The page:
I’ve kept my word, here’s an upload about camera filters.
I use 100mm filters, that is 90% of my filters are from the Lee filter system that include neutral density grads/reverse grads/coloured grads/soft filters/polariser/colour correction filters the rest of my collection are grad filters of dubious construction they’re so bad they’re good (I’ll explain this better in a bit) and some neutral density filters and a polariser from Format Filters.
Below, this image created first, the image above created an hour after, just before sunrise. The first image (1) was created with a 35mm shift lens at f11 notice I used a rain cape, it started drizzling) with an exposure time of 30 sec, ISO 160. The second (4) image (cape off, stopped raining) was created with a 45mm PCE lens at f 14, with an exposure time of 68 sec and an ISO of 50. The common thing between both images are the filters I’ve used which were a 6 stop neutral ND filter (5) and a Lee 0.6 medium hard grad (6). As you can see in (2) both filters are placed as close to the lens as possible, this is a 3 slot filter holder and (3) my filter bag which if it’s not windy I clip it to my tripod for easy access. I have over the years bought filters of dubious origin, they are usually so cheap (I can’t resist a bargin) I take a chance. What I usually get is a filter that’s destined for the draw of kit that never see’s the light of day again, but every now and again I obtain a ND grad with such a horrendous colour cast it looks fantastic (see here, in the bottom image you’ll see the sky ended up with a purple cast from the supposed neutral ND graduate filter, in my opinion £10 well spent, remember to shoot with a more neutral version just in case the client dosen’t like the “different” approach).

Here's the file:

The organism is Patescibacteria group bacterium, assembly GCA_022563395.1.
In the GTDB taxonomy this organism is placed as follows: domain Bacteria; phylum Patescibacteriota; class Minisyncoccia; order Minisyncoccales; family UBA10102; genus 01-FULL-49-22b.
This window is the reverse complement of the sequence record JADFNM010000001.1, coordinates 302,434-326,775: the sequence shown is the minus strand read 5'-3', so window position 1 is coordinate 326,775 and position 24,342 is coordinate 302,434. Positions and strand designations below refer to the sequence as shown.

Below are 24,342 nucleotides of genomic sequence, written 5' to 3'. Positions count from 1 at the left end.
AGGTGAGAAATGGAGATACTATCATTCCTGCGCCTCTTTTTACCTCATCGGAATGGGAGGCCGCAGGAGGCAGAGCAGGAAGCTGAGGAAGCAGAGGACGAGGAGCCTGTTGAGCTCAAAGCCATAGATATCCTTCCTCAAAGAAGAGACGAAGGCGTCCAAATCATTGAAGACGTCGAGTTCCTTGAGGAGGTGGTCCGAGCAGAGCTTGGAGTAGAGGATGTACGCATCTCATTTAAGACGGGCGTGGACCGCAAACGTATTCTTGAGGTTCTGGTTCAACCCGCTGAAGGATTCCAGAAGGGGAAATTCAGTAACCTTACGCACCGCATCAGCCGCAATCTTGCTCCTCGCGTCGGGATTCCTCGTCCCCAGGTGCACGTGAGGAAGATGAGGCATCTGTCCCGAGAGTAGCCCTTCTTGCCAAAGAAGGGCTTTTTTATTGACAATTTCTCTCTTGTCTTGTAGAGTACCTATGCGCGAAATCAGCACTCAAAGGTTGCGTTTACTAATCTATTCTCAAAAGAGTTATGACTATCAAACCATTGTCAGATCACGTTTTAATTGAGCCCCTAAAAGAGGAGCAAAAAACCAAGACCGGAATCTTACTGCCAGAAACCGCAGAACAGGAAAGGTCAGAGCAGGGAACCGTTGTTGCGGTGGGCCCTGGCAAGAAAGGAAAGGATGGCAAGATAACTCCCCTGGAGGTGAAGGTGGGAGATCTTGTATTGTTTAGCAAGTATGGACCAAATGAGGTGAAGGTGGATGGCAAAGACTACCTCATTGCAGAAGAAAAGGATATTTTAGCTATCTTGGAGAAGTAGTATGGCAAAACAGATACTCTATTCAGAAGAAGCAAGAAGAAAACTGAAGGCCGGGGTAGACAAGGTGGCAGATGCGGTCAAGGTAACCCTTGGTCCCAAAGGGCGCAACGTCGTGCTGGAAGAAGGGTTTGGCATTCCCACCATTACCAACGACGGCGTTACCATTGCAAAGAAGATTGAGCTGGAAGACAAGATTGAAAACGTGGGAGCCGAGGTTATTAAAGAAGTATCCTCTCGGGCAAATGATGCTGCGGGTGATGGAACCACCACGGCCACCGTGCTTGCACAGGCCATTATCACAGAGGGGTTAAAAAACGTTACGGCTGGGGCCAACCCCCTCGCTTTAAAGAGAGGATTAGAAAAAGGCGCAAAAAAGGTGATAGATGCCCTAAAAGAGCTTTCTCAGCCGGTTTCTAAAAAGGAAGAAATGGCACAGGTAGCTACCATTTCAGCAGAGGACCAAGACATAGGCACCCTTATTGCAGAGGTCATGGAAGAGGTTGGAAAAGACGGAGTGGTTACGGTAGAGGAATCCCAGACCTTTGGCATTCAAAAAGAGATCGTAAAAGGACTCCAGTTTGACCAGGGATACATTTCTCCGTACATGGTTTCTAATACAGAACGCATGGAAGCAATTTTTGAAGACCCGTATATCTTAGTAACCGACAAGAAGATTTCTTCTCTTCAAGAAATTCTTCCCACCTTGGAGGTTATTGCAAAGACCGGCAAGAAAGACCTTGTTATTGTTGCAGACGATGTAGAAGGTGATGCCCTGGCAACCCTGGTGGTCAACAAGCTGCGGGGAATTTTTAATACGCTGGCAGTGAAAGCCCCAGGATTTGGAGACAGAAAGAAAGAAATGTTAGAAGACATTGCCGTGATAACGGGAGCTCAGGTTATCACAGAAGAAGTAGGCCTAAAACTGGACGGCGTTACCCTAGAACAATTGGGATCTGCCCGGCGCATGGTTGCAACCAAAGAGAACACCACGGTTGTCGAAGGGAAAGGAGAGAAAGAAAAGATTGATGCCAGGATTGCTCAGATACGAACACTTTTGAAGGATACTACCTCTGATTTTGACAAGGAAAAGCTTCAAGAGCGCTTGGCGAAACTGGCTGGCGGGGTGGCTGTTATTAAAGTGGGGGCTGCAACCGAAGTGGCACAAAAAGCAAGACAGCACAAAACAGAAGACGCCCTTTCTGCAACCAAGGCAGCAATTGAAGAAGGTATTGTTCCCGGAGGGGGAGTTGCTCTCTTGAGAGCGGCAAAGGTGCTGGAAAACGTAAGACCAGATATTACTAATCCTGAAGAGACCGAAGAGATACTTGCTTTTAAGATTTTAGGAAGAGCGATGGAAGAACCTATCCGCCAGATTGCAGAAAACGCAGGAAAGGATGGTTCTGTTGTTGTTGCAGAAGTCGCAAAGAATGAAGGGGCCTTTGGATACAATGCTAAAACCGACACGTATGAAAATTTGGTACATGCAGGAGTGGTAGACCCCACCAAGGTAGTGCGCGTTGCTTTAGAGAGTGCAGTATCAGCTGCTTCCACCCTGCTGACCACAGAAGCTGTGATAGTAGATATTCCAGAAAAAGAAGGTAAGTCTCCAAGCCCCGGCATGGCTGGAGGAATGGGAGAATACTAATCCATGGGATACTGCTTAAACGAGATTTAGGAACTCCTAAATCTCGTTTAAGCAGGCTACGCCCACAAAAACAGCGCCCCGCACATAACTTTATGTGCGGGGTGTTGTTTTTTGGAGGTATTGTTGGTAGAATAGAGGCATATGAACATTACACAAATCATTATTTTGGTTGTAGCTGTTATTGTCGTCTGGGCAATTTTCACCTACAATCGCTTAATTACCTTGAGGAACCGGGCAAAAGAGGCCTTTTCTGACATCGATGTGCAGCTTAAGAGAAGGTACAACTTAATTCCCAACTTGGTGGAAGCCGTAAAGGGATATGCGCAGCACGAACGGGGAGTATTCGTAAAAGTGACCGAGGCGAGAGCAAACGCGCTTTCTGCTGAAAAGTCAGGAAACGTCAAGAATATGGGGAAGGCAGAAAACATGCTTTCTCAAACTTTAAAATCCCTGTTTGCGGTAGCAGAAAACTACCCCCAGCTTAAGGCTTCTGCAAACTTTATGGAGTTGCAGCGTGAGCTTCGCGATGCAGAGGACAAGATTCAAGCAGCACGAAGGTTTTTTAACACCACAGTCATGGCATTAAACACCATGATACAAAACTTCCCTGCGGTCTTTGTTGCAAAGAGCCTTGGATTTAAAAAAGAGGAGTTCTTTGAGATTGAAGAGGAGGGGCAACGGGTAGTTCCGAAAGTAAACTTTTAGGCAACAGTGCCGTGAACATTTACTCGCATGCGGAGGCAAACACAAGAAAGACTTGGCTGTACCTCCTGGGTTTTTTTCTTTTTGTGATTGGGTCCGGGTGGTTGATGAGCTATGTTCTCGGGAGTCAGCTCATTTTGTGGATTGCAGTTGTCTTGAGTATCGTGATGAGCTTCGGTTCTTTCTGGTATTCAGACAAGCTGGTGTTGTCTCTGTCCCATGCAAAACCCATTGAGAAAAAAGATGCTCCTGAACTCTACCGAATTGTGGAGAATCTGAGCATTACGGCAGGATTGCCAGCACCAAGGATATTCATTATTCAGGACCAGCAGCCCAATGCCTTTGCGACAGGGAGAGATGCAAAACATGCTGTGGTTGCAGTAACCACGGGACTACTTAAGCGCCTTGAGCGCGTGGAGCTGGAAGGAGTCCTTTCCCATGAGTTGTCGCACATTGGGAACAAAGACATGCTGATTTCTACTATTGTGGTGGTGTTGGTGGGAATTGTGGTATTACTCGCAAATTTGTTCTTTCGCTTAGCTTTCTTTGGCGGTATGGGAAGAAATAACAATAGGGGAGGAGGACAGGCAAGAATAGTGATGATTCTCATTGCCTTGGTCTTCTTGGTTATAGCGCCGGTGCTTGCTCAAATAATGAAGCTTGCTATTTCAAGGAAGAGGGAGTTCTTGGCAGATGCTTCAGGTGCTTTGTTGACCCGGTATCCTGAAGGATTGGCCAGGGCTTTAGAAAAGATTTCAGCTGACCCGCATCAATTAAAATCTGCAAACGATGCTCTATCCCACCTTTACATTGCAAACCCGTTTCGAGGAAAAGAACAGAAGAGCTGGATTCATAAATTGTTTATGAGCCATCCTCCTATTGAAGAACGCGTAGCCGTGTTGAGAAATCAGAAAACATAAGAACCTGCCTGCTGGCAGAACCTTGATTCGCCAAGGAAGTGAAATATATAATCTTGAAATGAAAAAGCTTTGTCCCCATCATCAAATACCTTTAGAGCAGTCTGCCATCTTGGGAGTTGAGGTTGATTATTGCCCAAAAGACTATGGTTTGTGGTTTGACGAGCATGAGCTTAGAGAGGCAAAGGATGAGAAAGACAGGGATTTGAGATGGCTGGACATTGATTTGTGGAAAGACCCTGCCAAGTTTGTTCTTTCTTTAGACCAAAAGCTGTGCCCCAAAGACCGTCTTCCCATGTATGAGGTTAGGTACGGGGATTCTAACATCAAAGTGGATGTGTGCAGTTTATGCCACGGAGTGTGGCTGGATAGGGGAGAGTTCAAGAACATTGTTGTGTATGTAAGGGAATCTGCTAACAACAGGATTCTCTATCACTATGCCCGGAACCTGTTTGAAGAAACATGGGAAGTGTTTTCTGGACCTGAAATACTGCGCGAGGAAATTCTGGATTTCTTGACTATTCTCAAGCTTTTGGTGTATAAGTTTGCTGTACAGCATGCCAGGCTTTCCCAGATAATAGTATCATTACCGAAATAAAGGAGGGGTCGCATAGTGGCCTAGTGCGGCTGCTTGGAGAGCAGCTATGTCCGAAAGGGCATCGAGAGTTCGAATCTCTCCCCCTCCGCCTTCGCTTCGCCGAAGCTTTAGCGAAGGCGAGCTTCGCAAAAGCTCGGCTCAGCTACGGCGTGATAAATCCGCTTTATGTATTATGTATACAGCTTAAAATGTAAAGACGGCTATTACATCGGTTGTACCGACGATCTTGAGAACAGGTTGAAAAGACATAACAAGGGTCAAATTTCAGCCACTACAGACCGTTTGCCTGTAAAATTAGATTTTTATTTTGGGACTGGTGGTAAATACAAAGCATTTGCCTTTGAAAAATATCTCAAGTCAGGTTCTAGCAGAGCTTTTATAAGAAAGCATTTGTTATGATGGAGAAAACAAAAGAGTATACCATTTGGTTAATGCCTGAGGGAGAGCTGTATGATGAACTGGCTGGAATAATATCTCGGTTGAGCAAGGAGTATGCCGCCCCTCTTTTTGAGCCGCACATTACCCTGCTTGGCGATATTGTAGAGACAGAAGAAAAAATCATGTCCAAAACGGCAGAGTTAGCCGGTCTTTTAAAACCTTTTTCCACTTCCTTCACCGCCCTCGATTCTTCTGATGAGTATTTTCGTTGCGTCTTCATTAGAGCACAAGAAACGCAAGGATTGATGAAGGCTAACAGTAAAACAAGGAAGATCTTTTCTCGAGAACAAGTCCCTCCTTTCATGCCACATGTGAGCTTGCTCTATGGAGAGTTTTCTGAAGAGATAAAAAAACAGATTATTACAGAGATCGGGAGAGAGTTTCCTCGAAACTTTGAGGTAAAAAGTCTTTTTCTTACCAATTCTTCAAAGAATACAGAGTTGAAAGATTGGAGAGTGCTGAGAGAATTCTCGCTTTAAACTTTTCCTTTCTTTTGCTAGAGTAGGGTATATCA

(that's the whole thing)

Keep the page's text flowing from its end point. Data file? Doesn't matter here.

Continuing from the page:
In the days of film capture, to create this type of drama in an image you would have to filter a bit more heavy when capturing on transparency film or you could capture on colour negative and produce a hand print. That latter way of working is close to how I use digital capture, I try to use filters to constrict the tonal brightness of a scene so I don’t lose any detail in the highlights or shadows. Yes I know that can be achieved by using HDR and blending multiple images together, but I’d rather try and capture the image in as least amount of shots as possible, also using strong ND filters I’m compressing a passage of time into one image which is impossible for the naked eye to see, amazing really, that’s the power of photography!
Seeya soon mb